Behind (Battle) Scenes

Rick Nidel tells the story behind humanitarian work in war-ridden lands.

On days like today and Memorial Day, we hear a lot about people who have sacrificed – some giving up their lives – for the safety and freedom of America.

But there are also those who work behind the battle lines driving home the message that liberty is a right that all should have.

Rick Nidel is one of those people.

His work around the world with a major international NGO – Nidel declined to name it for personal reasons – first took him to Vladivostok, Russia. He worked later in Bosnia during the area's civil war from 1992 to 1995. He has also worked in Ghana, Iraq and Nigeria.

Although some of his work was in administration and finance, a big portion of his time was spent making inroads into communities where military bases are going to be built.

"[My work was to] make sure that people in communities aren't hostile when a base comes in," he said.

It's a good thing he speaks seven languages.

Some of his humanitarian work included supplying locals with food and water and medical attention.

"If there are troops coming in, we want to make sure the people there are happy and healthy," he said.

Nidel, 40, said his Roman Catholic faith is what underscores his desire to help people.

"You always have opportunity in those places to help people who are really in trouble," he said. "You just say, 'God, what can I do for them?'"

Although he didn't work in direct combat, Nidel said that seeing the poverty around the world has helped him be more aware of what's happening in his own neighborhood in Lanham.

"Essentially, you come back and you're pissed off because of the inequity of things that you see," he said. "It makes you more in tune with inequity in your own town."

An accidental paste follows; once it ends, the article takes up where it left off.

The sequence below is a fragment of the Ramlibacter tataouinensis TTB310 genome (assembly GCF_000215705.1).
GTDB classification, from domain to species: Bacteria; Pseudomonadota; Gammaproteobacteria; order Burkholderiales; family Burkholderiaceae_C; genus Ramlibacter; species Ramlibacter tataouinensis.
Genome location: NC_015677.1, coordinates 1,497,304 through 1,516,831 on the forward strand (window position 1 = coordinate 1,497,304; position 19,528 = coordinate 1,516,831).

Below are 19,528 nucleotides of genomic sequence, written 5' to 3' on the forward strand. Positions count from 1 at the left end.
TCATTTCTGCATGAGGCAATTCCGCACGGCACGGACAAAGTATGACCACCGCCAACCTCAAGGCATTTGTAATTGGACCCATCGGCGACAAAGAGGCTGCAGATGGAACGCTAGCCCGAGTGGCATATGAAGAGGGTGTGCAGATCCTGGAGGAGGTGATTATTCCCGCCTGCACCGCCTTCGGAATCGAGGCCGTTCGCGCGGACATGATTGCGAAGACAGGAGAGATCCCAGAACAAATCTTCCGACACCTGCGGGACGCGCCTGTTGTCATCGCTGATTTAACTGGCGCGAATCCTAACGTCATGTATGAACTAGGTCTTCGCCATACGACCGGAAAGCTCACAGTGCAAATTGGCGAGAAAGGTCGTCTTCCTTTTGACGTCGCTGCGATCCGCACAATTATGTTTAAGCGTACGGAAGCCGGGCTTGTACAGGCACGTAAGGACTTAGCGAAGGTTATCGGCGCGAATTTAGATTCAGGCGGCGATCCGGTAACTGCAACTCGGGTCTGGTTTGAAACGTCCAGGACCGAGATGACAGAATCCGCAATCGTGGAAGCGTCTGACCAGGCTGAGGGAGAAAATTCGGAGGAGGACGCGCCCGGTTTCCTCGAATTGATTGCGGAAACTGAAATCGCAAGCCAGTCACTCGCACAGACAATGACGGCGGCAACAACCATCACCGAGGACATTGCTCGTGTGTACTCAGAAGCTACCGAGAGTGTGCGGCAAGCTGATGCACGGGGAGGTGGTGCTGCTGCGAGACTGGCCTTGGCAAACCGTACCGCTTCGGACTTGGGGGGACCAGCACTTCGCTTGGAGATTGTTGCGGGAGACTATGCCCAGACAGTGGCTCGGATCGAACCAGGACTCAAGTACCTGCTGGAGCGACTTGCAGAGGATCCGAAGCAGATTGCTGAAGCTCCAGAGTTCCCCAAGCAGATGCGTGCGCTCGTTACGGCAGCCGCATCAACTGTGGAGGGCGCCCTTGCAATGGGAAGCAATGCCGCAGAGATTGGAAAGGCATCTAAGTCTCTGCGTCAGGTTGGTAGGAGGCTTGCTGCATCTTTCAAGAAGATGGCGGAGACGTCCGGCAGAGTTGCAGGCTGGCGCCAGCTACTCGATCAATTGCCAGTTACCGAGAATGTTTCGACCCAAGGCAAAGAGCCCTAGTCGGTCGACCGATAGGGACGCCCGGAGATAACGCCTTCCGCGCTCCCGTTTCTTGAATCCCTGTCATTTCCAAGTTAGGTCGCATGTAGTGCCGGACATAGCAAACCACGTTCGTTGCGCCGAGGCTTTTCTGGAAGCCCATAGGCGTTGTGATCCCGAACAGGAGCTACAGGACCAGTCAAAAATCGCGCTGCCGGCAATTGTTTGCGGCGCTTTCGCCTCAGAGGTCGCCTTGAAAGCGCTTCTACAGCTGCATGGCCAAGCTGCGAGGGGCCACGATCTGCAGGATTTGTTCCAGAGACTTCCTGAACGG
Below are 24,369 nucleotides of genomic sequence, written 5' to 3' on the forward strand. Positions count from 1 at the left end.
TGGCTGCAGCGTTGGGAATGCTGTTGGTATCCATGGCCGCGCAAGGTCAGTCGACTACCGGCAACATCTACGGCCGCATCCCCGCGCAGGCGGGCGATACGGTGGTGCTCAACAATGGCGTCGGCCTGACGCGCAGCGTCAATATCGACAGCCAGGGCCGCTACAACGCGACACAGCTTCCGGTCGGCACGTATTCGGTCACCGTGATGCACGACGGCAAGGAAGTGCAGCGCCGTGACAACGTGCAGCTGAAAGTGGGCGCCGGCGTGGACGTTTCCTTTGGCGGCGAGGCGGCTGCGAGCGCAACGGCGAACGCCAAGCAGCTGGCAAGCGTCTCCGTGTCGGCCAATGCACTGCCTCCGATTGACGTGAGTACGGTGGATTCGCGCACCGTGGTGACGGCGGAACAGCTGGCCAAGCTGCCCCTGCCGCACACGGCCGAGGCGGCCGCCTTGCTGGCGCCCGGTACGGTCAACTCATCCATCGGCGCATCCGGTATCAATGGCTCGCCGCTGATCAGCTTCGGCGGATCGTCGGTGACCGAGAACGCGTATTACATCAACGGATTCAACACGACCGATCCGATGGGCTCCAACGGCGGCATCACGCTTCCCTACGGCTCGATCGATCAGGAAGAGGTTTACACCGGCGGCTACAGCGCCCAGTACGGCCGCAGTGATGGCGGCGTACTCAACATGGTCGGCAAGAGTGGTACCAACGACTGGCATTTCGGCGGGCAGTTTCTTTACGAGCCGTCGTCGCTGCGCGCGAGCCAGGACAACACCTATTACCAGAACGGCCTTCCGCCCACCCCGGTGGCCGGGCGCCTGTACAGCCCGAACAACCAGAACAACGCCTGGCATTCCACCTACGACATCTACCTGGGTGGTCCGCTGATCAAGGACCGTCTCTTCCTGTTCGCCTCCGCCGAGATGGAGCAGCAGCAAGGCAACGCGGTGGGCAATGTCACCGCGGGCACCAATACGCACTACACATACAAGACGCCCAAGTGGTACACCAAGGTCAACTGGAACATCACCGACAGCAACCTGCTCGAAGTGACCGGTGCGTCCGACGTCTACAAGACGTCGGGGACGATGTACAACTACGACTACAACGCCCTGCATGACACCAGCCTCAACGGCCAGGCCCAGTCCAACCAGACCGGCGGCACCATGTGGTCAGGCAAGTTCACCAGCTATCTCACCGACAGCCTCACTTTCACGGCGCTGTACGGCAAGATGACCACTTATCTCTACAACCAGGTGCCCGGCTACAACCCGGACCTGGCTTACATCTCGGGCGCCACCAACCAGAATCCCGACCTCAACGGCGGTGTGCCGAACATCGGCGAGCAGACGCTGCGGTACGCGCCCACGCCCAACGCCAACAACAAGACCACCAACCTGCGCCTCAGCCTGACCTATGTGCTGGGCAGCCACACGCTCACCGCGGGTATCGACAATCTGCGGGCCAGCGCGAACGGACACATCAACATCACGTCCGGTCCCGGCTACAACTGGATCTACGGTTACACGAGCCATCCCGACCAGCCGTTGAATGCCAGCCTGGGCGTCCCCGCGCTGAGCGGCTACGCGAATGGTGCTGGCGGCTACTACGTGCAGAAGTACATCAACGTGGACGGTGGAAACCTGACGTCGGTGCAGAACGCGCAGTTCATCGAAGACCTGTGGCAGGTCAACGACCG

While working in Iraq, Nidel got to know some Iraqi children and built them a soccer field. He removed a house that had essentially been demolished and resurfaced the area. Then he bought socks, nets, balls, shin guards and had two goals welded to set up the field.

The kids weren't allowed inside the compound where Nidel worked and the field was located. So he made the kids ID cards so they could come in.

And the father of two coached them, with three Kurdish phrases and a whistle.

"I saw my kids in every one of those [kids]," he said.

"I know that those kids will always say, 'Where's Mr. Rick?'" he said, adding that he will always wonder what happened to them.

The Pittsburgh native, who just returned to the United States in August, plans next to travel to Afghanistan to work.

He remembers Father Berislav, a Bosnian priest who lived in the mountains and served the Muslims who lived below him.

Berislav, whose church was not in the path of enemy fire, would travel to a nearby village after it had been heavily shelled.

The priest would stay with the villagers to calm them and help prevent future enemy attacks.

"My motivation for all I've done is to be as kind and compassionate to people as I can," he said.


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